U.S. Box Office: $648 Million

Jurassic World

3/4. Minions/Inside Out

The marketing for both these movies did an excellent job driving the family audience to the multiplexes this summer, but they did it in different ways. Minions built off the success of the Despicable Me franchise, reminding audiences why they love these funny, unique creatures. Meanwhile Inside Out did an exceptional job presenting its clever, original premise and selling the emotions as characters. Both these movies also took product promotions to epic new heights.

U.S. Box Office: $330 Million (Minions)

MinionsU.S. Box Office: $350 Million (Inside Out)

Inside Out

5. Mad Max Fury Road

Of all the marketing campaigns on this list, the one for Mad Max: Fury Road may have worked the hardest. The key challenge: Trying to sell an expensive reboot of a cultish, 30+ year old franchise to a mainstream audience. Fury Road overcame that challenge by delivering some truly great trailers, fueling strong social media word of mouth among its core fan base, and engaging a female audience by shining the spotlight on the film’s strong female character: Imperator Furiosa. The result was an early summer hit.

U.S. Box Office: $153 Million

Mad Max Fury Road

5 Additional Honorable Mentions

These movies did some great marketing work but just missed the cut…

1. Pitch Perfect 2

Used social sites like Snapchat and Periscope to engage the Millennial audience and exceed expectations with an opening weekend haul of $69 million (in comparison, the first movie made $65 million total). Also gets credit for the tagline, “We’re back, pitches”.  U.S. Box Office: $184 Million

2. Trainwreck

Trainwreck did a fantastic job marketing to male and female audiences. Rising comedy star Amy Schumer was at the forefront of the film’s promotional campaign, but the marketing wisely also shined a spotlight on the role of LeBron James in the film as he played in the NBA Finals.  U.S. Box Office: $108 Million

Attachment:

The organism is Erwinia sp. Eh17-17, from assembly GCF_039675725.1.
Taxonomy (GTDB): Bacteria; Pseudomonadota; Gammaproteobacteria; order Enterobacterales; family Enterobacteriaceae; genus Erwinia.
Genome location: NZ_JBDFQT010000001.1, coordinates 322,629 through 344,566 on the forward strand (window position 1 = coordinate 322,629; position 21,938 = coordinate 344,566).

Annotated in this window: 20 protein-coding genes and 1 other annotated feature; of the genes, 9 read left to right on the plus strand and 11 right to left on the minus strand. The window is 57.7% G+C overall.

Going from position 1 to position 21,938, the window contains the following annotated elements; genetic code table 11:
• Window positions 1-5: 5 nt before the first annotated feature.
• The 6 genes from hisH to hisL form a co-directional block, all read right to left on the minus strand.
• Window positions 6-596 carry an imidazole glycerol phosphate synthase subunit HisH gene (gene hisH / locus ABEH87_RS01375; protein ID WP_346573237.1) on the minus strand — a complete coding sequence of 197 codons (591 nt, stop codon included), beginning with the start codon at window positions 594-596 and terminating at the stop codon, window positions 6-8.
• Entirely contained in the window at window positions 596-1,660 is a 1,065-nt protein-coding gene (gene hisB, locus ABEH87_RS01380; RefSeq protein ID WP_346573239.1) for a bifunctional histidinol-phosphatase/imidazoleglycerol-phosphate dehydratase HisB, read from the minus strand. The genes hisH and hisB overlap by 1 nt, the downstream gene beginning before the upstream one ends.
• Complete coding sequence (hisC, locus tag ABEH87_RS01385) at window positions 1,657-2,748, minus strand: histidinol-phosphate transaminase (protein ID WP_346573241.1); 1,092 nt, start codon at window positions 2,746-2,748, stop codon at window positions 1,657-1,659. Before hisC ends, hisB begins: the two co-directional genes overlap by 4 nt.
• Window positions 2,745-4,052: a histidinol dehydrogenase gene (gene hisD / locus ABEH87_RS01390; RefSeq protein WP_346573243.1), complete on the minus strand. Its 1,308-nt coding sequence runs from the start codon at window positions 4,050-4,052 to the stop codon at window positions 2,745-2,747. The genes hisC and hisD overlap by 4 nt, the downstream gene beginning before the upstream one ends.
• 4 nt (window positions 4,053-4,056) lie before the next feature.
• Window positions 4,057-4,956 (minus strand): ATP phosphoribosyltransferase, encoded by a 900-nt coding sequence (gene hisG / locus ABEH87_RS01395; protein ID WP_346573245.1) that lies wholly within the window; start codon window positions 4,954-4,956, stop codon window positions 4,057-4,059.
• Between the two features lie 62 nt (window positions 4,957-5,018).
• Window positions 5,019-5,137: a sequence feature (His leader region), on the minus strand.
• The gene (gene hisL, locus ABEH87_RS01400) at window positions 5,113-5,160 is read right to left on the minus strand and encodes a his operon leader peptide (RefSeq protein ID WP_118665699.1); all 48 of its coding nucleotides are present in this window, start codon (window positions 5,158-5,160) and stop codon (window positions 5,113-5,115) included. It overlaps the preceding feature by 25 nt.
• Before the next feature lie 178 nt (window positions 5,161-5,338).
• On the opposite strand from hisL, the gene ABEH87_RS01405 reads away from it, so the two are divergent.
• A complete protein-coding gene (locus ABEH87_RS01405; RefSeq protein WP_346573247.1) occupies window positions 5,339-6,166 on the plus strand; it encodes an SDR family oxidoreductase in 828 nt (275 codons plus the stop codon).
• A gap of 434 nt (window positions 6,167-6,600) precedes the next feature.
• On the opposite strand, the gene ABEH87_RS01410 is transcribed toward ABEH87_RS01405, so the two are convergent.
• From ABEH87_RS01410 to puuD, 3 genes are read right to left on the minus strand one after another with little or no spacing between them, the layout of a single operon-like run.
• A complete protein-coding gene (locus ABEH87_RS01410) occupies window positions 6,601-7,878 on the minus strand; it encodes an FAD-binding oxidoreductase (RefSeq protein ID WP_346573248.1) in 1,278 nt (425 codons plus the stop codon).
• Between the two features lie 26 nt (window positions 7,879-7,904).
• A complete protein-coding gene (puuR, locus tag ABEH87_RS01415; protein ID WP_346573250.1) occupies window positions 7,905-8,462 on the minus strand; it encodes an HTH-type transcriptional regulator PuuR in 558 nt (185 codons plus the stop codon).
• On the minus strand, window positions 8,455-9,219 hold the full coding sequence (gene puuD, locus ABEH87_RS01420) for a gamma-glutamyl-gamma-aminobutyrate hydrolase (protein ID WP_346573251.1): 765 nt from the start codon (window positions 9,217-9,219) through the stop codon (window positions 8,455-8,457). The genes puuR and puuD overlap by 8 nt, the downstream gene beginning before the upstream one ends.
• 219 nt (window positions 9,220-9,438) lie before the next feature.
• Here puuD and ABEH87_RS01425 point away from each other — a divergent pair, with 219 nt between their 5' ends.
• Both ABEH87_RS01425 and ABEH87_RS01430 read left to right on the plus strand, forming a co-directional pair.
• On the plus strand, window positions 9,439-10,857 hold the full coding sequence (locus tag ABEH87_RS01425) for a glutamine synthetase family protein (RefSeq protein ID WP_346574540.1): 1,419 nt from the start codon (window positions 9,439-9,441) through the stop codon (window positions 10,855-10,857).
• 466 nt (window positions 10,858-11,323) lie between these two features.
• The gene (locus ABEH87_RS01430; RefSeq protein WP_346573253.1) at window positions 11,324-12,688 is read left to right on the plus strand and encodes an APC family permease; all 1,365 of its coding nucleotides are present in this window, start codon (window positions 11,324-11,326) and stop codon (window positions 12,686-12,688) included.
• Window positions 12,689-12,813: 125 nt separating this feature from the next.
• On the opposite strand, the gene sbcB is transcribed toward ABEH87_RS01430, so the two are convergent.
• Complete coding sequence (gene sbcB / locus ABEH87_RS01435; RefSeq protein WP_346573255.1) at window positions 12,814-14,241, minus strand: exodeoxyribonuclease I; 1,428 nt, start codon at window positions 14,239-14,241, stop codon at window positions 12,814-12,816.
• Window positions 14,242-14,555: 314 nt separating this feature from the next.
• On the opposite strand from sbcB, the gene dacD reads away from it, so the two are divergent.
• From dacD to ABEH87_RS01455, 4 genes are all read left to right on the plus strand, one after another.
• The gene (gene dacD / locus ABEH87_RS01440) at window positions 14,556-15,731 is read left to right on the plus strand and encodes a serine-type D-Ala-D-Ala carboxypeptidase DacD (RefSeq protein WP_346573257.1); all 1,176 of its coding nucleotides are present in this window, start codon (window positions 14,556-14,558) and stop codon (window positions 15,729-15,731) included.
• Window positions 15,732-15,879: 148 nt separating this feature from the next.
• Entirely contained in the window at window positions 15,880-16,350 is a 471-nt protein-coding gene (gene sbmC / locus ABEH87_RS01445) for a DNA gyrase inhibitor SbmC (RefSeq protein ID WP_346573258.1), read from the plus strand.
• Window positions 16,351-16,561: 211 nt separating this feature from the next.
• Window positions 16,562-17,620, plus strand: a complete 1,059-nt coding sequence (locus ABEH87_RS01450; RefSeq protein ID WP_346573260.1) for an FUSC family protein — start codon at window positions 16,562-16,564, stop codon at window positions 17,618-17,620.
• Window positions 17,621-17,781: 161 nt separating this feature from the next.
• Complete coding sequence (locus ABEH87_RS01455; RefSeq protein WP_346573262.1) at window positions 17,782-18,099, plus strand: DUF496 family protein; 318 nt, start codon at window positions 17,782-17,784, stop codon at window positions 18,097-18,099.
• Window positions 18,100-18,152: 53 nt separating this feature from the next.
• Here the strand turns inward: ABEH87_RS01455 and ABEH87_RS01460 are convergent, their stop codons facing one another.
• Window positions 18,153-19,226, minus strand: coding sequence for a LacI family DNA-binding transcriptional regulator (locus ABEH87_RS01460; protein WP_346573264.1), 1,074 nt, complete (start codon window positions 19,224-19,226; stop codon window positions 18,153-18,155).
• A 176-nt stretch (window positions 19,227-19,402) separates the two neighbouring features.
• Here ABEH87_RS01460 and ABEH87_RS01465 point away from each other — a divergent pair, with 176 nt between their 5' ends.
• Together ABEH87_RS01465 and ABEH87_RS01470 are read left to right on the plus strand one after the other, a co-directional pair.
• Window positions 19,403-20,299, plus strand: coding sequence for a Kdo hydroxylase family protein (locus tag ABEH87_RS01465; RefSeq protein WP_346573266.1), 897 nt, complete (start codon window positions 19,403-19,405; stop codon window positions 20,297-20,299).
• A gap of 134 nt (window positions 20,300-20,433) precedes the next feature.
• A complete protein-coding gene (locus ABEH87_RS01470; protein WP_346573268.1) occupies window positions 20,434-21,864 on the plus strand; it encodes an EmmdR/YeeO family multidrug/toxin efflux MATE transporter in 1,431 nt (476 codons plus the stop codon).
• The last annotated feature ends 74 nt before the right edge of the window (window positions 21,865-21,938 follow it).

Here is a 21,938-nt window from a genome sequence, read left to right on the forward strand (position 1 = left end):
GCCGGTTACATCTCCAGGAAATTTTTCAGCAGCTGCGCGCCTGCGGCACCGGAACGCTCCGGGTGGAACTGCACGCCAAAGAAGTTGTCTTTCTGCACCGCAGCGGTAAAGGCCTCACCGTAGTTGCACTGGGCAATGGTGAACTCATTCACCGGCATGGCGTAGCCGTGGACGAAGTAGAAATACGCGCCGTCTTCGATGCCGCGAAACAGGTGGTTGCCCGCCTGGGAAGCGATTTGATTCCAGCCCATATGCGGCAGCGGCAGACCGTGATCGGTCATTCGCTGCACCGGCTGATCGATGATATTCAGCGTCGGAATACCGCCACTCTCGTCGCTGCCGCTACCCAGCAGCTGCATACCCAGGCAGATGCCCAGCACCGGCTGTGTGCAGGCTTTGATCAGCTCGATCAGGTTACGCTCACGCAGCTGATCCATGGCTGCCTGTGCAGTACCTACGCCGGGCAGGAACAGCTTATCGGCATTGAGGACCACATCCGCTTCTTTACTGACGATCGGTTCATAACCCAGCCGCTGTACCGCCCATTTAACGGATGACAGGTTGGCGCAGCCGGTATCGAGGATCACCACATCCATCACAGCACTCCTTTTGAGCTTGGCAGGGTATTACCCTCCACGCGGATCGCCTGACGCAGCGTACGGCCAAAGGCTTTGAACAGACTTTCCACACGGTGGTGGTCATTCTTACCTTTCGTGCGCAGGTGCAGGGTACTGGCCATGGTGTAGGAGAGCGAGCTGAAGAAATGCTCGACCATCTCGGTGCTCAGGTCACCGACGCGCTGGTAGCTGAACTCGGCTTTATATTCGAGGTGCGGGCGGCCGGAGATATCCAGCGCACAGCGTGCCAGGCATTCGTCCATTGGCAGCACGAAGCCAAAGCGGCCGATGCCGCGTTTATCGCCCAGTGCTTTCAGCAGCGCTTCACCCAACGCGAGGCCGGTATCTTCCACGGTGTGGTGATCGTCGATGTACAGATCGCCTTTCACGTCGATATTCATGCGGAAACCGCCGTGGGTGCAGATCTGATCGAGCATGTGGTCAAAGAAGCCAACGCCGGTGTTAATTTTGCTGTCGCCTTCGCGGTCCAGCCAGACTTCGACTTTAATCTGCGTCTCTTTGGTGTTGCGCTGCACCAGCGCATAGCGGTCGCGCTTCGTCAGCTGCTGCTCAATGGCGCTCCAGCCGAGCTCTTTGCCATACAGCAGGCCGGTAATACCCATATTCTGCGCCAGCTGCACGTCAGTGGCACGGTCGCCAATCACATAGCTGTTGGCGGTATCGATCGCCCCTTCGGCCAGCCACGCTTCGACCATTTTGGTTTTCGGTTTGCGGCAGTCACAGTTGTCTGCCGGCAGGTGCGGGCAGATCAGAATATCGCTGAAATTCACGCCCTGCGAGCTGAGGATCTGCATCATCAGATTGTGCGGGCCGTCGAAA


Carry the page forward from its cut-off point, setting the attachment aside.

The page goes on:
3. The Gift

This small budget movie ($5 million) did a great job providing counterprogramming to all the action, sci-fi and special effects of the summer season. Using a mystery-focused marketing campaign that promised thrills and twists, and harkened back to 80s movies like Fatal Attraction, The Gift managed to draw in the adult audience becoming a minor summer success story.  U.S. Box Office: $42 Million

4. Mission: Impossible – Rogue Nation

Cruise really hung from a plane for this movie. How do we know this? The marketing promoted and played it up nonstop. A wise move as Cruise and the action promise of the marketing propelled the fifth film in the surprisingly strong MI franchise to become a late-summer hit.  U.S. Box Office: $185 Million

5. Ant Man

It may only be a minor hit for Marvel, but many wondered if this oddball superhero would be able to find an audience this summer. Thanks to some strong marketing, including some nice guerilla pieces like these tiny billboards, Ant Man was a modest success.  U.S. Box Office: $175 Million

Key Takeaways from Summer 2015 at the Movies

So what can your business learn from this summer’s best movie marketing campaigns? Have a hook to compel your core audience and then explore avenues for expansion.

Ask these two questions as you build the strategy for your next marketing campaign:

  • What’s your unique selling point? What are we giving people they can’t get anywhere else?
  • Where are the opportunities to expand beyond our target audience? How can we capitalize on them?